As discussed on Wednesday, a number of commentators have been calling on the government to write off billions of pounds in unpaid tax following the PAYE errors unearthed last week.
They argue it would be unfair to expect people to budget for HMRC's PAYE coding errors, which in some cases stretch back as far as 2004/05.
Well, yesterday Treasury Minister David Gauke announced that anyone who has been undercharged up to £300 in the past six tax years will have it written off, while those who owe more than £300 may be given up to three years to pay it back.
He said: "In cases of genuine hardship, HMRC will allow payments to be spread across a period of three years. As was already the case, HMRC will not pursue cases where the amount owed is for less than £300 - that's an increase from the previous threshold of £50 - and this applies to 40% of all underpayments."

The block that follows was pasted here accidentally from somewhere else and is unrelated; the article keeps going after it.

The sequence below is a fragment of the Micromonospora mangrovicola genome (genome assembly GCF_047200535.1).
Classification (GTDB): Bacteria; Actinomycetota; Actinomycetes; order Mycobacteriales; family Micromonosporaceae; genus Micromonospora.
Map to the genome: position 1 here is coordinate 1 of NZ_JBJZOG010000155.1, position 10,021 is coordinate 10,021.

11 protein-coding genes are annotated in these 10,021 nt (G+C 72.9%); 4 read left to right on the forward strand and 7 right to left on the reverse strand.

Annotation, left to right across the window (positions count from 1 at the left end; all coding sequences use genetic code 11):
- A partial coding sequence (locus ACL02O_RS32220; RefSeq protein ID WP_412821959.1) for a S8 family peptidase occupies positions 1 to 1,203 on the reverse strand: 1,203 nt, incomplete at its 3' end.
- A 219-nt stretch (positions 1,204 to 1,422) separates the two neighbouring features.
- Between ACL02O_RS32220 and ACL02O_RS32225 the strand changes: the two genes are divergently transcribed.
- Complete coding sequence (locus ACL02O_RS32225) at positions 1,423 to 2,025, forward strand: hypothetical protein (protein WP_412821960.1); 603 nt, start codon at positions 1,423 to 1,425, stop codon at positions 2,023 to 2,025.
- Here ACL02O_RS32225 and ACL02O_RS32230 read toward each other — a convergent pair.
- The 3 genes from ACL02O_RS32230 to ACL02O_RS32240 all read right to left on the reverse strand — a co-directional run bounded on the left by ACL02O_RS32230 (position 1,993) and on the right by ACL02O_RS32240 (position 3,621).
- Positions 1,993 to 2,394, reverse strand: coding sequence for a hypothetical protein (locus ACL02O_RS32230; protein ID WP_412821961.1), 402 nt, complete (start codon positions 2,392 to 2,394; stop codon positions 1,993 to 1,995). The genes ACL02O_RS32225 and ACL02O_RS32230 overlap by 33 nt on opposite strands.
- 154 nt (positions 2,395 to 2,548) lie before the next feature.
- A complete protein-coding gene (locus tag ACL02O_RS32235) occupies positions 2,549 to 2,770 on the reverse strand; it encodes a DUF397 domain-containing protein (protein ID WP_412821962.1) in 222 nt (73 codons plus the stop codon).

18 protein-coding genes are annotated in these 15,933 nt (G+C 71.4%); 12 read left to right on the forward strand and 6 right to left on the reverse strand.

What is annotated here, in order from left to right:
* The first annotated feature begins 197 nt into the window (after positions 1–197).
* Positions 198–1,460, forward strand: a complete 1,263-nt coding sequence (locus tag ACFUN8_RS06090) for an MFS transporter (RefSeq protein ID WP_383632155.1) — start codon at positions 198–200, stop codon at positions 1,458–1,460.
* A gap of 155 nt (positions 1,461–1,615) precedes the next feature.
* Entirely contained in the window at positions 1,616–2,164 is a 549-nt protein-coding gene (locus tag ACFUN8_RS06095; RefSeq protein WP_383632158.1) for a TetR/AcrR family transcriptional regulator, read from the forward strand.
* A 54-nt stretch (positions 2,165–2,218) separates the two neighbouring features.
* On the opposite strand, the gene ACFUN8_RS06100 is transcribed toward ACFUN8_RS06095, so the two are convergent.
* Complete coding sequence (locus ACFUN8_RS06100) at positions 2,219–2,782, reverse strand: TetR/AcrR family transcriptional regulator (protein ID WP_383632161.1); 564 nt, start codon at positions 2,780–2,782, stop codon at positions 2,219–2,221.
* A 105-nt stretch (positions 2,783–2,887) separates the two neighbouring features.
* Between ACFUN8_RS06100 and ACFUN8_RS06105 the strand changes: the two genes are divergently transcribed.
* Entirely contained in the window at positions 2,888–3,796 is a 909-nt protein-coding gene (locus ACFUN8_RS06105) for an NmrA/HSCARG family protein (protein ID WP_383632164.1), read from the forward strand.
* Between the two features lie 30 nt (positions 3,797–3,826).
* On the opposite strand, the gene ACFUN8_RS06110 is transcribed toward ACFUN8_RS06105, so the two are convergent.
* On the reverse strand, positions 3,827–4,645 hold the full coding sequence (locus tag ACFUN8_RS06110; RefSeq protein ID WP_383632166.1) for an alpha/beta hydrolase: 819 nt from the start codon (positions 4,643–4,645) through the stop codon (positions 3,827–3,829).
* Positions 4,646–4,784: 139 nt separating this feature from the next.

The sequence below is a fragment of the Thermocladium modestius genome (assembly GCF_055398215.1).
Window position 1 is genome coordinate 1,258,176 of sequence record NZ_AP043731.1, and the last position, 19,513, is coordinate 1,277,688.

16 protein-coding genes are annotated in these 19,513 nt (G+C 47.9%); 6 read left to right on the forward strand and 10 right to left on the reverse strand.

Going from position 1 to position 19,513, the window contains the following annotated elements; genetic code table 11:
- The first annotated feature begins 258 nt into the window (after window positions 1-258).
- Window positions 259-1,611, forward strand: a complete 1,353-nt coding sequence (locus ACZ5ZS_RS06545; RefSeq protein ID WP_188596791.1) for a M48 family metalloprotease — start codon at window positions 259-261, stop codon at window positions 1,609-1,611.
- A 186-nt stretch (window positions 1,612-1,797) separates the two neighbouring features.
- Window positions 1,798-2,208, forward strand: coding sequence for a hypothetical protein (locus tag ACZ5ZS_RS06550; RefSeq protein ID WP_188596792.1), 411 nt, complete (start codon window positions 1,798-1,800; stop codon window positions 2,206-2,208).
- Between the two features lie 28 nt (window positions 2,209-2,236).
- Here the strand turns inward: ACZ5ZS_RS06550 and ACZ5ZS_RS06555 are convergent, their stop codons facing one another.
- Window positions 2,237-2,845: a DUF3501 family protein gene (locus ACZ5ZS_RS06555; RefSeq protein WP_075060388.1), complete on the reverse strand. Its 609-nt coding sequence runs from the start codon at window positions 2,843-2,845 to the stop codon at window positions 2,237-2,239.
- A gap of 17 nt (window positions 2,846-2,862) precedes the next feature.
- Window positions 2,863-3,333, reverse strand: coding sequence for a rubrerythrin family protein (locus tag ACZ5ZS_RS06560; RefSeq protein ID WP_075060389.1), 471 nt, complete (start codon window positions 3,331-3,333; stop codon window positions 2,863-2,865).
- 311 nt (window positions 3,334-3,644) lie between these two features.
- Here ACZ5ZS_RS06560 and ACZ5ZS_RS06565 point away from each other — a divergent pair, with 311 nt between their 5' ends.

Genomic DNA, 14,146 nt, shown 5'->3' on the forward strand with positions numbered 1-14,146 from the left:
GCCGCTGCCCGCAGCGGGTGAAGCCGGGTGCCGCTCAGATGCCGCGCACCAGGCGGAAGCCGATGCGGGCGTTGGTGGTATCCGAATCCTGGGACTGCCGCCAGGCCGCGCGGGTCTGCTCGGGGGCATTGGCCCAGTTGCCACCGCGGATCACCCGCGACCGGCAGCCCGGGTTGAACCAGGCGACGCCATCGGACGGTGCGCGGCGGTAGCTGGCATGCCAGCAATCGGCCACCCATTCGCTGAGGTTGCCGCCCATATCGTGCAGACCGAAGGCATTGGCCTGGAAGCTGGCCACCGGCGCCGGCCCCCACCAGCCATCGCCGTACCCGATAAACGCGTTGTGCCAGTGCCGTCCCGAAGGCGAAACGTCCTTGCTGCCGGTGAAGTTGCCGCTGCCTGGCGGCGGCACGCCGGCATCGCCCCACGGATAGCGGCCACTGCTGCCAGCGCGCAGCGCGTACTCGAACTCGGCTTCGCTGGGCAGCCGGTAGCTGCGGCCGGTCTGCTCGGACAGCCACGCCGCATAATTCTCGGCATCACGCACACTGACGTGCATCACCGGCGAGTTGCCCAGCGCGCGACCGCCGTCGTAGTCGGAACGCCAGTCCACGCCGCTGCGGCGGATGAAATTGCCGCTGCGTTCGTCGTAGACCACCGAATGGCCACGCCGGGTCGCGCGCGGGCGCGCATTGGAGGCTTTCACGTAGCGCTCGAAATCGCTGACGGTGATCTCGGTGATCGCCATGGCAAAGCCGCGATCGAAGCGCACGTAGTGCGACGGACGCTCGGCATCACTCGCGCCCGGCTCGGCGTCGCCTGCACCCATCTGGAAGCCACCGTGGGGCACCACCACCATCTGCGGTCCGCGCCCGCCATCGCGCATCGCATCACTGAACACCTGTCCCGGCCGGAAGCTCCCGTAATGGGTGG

Now, let's rewind a few days...
HMRC initially reported that around 4.3 million people paid too much tax and are due refunds of around £1.8 billion; while 1.4 million underpaid and will be asked to pay an additional £2 billion.
Well, according to the Guardian, HMRC didn't include those who owe £300 or less in these totals. This means that the 40% benefiting from a write-off would be in addition to the 1.4 million quoted as underpaying.
Moreover, HM Revenue's accounts show 18.2 million unreconciled cases dating back to the 2004-05 tax year where taxpayers either paid too little or too much tax.
This means that potentially around 13 million people paid about £5 billion too much tax; while around 4.5 million paid £6 billion too little.
As the government embarks on a swingeing round of cuts -- which aim to reduce public sector spending by £100 billion a year by June 2015 -- can it really afford to surrender all this revenue?